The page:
Thursday, July 26, 2007

The Terrible TIFs

July 26, 2007, 6:30, 7:30, 8:15, 10:30 a.m.

They're Back: The Terrible TIFs

Hieu Pham, "Company seeks tax rebate for expansion; Alpla of Iowa Inc. would create 25 new jobs in return," Iowa City Press-Citizen, July 26, 2007, p. A1

Nicholas Johnson, "Taxes: Categories of Inquiry" in "UI Held Hostage Day 490 - Search & Taxes,"
May 26, 2007 (including link to, excerpts from, and discussion of
Peter S. Fisher, "No Tax Relief Until We See TIF Reform," Iowa City Press-Citizen, May 26, 2008, p. A11)

Nicholas Johnson, "It's Not About 'Taxes,'"
October 24, 2006

Nicholas Johnson, "More on Corporate Welfare from 'Hat's Off' Winner,"
October 22, 2006

Nicholas Johnson, "Call the Cops: $3.755 Million Robbery in Progress,"
October 18, 2006

Nicholas Johnson, "Understanding TIFs (Revised 10/6/06)," October 5, 2007

Nicholas Johnson, "Why Do They Hate America?" October 4, 2006

I've had it with the Iowa City City Council and TIFs. I'm going to do my best to see to it that anyone running for council who persists in continuing to take Iowa City taxpayers' money and give it to wealthy, supposedly "free private enterprise" for-profit corporations -- while denying it to their competitors, not to mention needed social programs -- is prevented from serving on the City Council.

As the links above indicate, I've been writing about the issues of corporate welfare in this blog for nearly a year.

I'm not going to repeat all the arguments from Iowa's best economists, along with my own. If you're interested, they're laid out clearly in those blog entries.

But I have yet to have any member of the City Council -- or anyone else for that matter -- respond to each of those arguments, rationally, with data, one at a time.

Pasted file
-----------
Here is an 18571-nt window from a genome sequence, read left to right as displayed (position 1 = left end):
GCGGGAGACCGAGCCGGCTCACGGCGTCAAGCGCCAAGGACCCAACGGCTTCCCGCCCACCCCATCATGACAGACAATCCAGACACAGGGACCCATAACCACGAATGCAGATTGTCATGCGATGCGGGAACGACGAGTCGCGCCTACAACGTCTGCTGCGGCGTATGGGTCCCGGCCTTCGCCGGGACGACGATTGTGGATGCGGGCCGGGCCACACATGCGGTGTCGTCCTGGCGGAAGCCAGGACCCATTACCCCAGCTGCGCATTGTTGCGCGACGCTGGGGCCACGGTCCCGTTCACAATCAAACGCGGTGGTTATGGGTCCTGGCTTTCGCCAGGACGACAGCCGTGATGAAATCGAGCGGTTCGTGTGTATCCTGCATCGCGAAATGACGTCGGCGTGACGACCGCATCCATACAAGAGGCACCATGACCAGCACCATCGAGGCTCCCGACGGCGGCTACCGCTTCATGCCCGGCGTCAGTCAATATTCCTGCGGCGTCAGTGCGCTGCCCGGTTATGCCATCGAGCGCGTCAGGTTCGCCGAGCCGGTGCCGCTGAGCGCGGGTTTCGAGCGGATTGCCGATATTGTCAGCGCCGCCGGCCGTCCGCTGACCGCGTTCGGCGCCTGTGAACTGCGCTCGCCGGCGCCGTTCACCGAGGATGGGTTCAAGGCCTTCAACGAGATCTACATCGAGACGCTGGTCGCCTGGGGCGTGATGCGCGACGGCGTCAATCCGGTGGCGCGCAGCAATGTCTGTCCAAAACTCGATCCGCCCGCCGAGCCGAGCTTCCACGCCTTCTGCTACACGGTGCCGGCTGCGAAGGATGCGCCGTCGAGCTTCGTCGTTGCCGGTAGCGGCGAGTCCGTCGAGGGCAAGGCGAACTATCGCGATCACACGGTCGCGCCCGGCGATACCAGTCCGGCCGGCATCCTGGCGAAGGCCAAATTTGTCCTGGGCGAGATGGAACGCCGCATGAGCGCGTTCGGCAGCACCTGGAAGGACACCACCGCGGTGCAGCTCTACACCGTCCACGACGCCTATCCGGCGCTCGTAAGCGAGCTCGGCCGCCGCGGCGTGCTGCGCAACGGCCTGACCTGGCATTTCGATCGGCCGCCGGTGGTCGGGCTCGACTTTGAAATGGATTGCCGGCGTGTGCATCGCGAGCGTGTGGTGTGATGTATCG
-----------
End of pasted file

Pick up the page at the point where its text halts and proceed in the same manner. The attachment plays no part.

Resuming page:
TIFs are worse than the proposed indoor Iowa rain forest project.

While I'm not going to repeat all the arguments and data that demolish the utility and propriety of TIFs -- indeed, I'm not even going to try to summarize them -- I will offer a sampling:

TIFs are not necessary for Iowa City and surrounding communities. We're not exactly going through a depression, with store fronts boarded up, unemployment around 40%, or other justifications for early New Deal-type programs.

Their "opportunity costs" are enormous for local property taxpayers and local governments. County Supervisor Rod Sullivan estimates they are currently taking some $700 million worth of business property off the tax rolls. That means both more taxes for the rest of us and cuts in needed programs.

TIFs tilt the playing field, are unfair to business, and cause imbalance in the free market. Why the business community doesn't rise up in righteous wrath over TIFs has always amazed me. It's tough enough out there in that free market jungle, what with competition from the likes of Wal-Mart and comparably advantaged businesses, government regulations that sometimes seem a wee bit irrational, and the unforeseeable challenges. It just seems so fundamentally unfair that, on top of all that, a business person should have to compete with someone who is handed the kind of competitive advantage represented by a TIF or other government subsidy. Talk about a "level playing field"! TIFs really upset a smoothly working free market -- and to no one's real advantage except for the lucky recipient of the taxpayers' largess.